| by Gayatri Nair | 1 comment

Brijesh Shaijal: Loving the traditional, exploring the modern

Brijesh ShaijalThe joy of creation and seeing one’s idea take shape is inexplicable. It is a joy that Brijesh Shaijal knows too well. For those in the field of architecture, Brijesh needs no introduction. He enjoys an almost rockstar-like status among the young, aspiring architects. For those not in the know, Brijesh is the Principal Architect at BSA, and one of the founders of the unique World Architecture Travel.  In an interview with Cindrebay, the much-loved architect speaks about his passion for everything traditional and explains how an idea cannot exist independent of contexts within which it germinated.

Seeing an idea take shape is an emotional thing and the main glue that binds Brijesh to architecture. “Also, I love that architecture gives me the ability to design places that touch the soul. Through my work I realized how intricately architecture is intertwined with every element of our lives; the geography, climate, religion, economics and personal beliefs,” he adds

Brijesh’s creations are the best of both worlds; traditional and modern. “Amalgamation of authentic heritage art forms with existing modern elements in architecture is my vision,” he says.  Brijesh’s company, BSA, located in Kerala, caters to a clientele that is both deeply rooted in traditional Kerala architecture and has also endeared themselves to modern lifestyles.

Ideas are sum of their contexts:

kiora2Brijesh’s perception of architecture as sum of its surroundings is a recurring theme both in his works and ideas. He points out that an architectural idea is not independent of its past and present contexts. Advising those dabbling in Contemporary Architecture, Brijesh adds, “Contemporary architecture is influenced   by   many   factors. The  design   process  should  not  only  fulfill  the  designer’s  desires  but  also take  into  account   the  surrounding  contexts  locally  and  globally,” he says.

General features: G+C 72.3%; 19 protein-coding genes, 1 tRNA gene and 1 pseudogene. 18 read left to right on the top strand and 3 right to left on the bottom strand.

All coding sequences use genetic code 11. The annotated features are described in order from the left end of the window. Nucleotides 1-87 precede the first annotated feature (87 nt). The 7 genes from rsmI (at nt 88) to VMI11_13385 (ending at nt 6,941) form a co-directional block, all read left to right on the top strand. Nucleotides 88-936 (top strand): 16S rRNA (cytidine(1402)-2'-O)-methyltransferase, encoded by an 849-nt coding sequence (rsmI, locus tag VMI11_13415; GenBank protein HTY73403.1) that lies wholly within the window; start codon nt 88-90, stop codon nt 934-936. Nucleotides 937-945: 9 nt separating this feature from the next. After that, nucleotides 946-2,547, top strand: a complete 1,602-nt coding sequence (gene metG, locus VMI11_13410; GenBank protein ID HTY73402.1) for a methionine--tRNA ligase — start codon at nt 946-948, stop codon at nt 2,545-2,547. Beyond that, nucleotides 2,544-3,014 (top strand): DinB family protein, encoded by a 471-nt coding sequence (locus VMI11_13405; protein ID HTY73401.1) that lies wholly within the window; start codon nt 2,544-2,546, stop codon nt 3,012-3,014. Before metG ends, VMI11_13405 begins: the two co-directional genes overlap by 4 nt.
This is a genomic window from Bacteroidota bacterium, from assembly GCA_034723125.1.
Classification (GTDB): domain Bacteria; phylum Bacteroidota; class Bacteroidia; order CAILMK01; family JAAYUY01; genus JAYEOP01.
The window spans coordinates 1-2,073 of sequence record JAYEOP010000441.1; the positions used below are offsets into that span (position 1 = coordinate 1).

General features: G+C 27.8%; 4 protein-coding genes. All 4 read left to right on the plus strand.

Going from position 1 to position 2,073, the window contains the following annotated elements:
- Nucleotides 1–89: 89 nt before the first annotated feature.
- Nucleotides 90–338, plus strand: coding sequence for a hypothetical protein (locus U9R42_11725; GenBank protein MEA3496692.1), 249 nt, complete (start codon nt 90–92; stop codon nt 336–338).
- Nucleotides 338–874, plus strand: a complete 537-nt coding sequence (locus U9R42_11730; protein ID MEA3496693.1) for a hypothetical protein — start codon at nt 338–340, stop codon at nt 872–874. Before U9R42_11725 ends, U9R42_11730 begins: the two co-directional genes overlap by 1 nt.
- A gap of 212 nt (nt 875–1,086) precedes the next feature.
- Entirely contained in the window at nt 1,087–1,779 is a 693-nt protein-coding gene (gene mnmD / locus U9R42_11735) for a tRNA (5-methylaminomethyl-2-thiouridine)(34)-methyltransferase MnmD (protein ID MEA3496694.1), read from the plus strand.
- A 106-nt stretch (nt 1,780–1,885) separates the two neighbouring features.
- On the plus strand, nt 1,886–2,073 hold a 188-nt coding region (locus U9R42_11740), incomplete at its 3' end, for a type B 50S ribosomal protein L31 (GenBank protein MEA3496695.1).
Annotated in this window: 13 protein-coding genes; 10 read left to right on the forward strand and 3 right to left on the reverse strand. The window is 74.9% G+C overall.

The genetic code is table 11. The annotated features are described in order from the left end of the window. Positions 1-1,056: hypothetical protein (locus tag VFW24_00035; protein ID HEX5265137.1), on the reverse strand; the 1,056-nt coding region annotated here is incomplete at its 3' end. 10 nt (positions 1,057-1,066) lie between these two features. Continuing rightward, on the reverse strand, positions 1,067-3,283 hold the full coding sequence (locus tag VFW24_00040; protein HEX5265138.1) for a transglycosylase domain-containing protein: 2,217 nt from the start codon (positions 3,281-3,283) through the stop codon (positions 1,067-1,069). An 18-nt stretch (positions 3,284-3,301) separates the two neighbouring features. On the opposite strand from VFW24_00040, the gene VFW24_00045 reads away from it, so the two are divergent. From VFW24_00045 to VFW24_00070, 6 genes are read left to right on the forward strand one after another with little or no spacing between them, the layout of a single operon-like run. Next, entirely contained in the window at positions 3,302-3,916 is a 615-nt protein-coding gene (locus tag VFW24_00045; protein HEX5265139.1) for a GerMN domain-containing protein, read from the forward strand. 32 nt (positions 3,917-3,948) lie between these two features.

He adds that the context   of   climatic,   cultural,   economic,   political,   computational   and   environmental   is   very   important   in   determining   the   architectural design.

kioraBrijesh also has an important advice to those looking to invest in building homes or other structures; stay away from homogenization. “There are advantages and disadvantages of increasing globalization of design. There is also an argument to be made that our world is becoming increasingly homogenized. Everyone’s house looks like everyone else’s. Homes should blend with their natural environment. Traditional Asian forms and contemporary international style houses and public buildings can be built in harmony with their Asian landscapes. According to me, these spaces can be made for the benefit of a conscious, self-aware public and society, and furthermore, can be sustainable, well-functioning, user-oriented and beautiful,” he says.

It is towards this principle of building a structure that is at once beautiful and at harmony with surroundings, and is not caught in the mad rush towards urbanization that his firm is inching towards. “Urbanization, along with the pressure it creates on urban land and services, also has a significant bearing on the older/historic areas within cities, often leading to deterioration and decay, as well as the loss of harmony. Unfortunately, this dimension of livability is frequently neglected by policy-makers, he says.